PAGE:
Naval History and Heritage Command

Naval History and Heritage Command

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First Naval Vessel with Electric Lights—Trenton


Trenton in Far Eastern port

Trenton in a Far Eastern port, circa 1883–1886. The original print is a letterpress reproduction of a photograph, published circa the 1880s by the Photo-Gravure Company, New York. It bears the name of the noted marine photographer E.H. Hart, 1162 Broadway, New York City. U.S. Naval History and Heritage Command photograph. Catalog#: NH 63406.


The first installation of electric lights in a U.S. Navy warship took place during the summer of 1883. Earlier that spring, seven electric power companies were asked by the Bureau of Navigation to submit bids for installing lights in Trenton, then berthed at the New York Navy Yard in Brooklyn. Only one, the Edison Company for Isolated Lighting, submitted a bid of $5,500 to install one L dynamo & one Armington-Sims engine complete to supply light via insulated wiring to 104 16-candle power lamps, 130 10-candle power lamps, and four 32-candle power lamps. The ensuing contract also included 238 key sockets, six extra brushes, one automatic regulator and one dynamo foundation. Lieutenant Commander R. B. Bradford, executive officer of the ship, oversaw the installation of the equipment in Trenton between 7 June and 21 August 1883. Due to the need to maintain the engine and dynamo, the system only ran at night.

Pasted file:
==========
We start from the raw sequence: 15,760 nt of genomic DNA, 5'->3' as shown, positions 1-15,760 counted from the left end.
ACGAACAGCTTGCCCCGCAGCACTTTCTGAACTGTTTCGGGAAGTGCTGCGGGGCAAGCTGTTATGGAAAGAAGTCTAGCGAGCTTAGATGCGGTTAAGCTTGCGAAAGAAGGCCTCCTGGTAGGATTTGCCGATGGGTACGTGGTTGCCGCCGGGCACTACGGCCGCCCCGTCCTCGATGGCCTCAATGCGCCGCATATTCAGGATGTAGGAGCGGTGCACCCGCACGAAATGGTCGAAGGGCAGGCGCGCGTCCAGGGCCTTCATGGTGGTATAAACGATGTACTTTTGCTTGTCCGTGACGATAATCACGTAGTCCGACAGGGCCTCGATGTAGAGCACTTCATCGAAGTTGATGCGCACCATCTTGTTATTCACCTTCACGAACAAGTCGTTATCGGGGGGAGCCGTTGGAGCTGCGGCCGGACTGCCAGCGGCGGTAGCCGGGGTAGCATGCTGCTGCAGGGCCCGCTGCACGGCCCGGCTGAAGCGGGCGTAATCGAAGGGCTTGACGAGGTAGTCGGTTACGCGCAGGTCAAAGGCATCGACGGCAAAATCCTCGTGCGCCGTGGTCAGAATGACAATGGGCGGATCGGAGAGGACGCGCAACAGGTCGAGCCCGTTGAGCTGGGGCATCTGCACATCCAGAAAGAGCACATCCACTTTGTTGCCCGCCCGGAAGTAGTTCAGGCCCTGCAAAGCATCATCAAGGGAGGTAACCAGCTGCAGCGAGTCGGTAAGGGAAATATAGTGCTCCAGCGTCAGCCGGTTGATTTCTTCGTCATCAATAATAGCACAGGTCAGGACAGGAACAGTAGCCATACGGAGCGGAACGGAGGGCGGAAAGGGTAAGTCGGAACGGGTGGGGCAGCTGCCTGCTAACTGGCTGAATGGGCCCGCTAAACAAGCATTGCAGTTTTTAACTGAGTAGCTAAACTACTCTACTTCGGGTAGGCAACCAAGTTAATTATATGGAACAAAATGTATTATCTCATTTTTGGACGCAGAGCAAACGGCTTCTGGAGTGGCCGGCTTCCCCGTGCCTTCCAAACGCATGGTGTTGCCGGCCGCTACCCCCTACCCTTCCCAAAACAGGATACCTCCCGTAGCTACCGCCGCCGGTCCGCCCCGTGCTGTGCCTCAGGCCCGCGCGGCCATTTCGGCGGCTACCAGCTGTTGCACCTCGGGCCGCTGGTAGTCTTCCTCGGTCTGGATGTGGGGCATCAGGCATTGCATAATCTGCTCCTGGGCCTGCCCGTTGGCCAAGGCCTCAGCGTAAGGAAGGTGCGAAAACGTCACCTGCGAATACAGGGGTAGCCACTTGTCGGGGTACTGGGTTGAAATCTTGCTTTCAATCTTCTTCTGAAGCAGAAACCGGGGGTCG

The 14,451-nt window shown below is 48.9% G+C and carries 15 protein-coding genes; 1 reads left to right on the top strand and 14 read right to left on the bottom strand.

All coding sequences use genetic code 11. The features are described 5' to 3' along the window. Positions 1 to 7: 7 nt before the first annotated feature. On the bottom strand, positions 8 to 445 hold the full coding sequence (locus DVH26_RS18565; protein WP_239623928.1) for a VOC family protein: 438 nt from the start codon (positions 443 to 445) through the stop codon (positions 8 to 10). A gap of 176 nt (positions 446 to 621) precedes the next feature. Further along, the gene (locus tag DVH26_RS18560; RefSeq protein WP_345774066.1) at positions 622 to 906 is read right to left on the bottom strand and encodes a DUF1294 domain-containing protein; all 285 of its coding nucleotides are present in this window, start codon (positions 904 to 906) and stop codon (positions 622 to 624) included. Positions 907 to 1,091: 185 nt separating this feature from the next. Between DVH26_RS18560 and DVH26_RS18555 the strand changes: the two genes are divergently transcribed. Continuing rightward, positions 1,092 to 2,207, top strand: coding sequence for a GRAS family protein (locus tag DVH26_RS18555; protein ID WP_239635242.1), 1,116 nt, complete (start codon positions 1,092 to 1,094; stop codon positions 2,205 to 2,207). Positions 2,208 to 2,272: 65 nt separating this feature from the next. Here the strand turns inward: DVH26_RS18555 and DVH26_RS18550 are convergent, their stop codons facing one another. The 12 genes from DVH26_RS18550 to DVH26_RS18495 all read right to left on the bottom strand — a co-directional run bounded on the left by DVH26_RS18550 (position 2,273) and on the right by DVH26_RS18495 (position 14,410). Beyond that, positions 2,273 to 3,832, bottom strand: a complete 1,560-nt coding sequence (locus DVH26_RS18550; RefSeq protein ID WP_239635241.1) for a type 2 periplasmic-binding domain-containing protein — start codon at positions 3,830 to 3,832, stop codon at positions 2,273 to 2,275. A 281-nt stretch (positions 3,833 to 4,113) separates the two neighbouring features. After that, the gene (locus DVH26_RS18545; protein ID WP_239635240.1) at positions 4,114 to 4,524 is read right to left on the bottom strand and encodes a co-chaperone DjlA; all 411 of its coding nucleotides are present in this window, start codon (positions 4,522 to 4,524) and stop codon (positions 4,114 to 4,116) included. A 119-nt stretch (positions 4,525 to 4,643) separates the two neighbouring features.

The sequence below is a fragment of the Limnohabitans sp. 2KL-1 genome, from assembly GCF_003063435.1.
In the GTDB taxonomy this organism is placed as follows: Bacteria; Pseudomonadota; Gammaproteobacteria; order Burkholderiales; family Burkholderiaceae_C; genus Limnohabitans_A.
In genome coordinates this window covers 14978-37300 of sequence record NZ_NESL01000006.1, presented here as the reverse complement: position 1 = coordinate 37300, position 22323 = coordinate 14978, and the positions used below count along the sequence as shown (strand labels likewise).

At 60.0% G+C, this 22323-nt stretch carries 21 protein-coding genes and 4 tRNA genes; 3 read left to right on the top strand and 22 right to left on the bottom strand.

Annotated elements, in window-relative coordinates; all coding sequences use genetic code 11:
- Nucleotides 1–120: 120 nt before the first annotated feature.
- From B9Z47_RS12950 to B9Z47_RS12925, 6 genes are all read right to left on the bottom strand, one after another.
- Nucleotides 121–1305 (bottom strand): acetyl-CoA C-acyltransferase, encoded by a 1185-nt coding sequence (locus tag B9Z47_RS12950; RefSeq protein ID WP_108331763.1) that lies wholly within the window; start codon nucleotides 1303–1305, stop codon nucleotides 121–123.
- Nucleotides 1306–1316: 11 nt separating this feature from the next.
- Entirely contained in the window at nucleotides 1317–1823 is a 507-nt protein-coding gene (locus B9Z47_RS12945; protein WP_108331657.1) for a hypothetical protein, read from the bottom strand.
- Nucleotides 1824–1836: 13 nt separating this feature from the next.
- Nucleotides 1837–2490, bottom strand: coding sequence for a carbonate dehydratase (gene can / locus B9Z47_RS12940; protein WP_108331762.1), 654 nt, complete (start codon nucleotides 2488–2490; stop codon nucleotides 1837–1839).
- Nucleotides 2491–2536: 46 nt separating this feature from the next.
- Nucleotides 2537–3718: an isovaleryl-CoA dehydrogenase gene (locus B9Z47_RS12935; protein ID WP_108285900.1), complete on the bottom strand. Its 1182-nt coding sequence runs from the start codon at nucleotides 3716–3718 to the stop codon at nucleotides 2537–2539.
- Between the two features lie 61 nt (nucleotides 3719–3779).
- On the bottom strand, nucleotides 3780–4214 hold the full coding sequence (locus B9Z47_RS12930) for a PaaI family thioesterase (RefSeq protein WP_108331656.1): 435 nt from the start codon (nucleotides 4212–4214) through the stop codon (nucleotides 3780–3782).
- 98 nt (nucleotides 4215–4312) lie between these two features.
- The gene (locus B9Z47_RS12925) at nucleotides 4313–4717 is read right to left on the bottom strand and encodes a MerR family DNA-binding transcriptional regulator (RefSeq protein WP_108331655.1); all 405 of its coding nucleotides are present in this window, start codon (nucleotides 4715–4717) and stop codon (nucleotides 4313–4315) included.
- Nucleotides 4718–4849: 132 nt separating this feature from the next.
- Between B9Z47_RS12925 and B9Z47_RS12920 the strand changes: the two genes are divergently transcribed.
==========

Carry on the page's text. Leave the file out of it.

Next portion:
Other than minor wiring problems, the initial trial during Trenton's service on the Asiatic Station was a success, and in 1884, the Bureau of Navigation decided to install lights in AtlantaBoston and Omaha. The installation for these ships were, respectively, the U.S. Electric Lighting Company of New York, the Brush Electric Company of Cleveland, and the Consolidated Electric Light Company of New York.

In 1886, the Bureau of Navigation reported, “[t]his method of lighting ships of war, owing to the small amount of heat given off, the absence of disagreeable odors, and the more perfect illumination, adds much to the health and comfort of the officers and men, tends to make them contented and happy during their long absences from home and friends, promotes discipline and prevents crime.”  

Sources

Annual Report of the Secretary of the Navy for the Year 1883. vol.1 (Washington DC: Government Printing Office, 1883): 244

Annual Report of the Secretary of the Navy for the Year 1884. vol.1 (Washington DC: Government Printing Office 1884): 137.

Annual Report of the Secretary of the Navy for the Year 1886. (Washington DC: Government Printing Office, 1886): 152.

Thompson, Edgar K. “The First Light.” US Naval Institute Proceedings 80, no.12 (Dec. 1954): 1390-91. 7 March 2002

Published: Wed Dec 18 08:03:47 EST 2019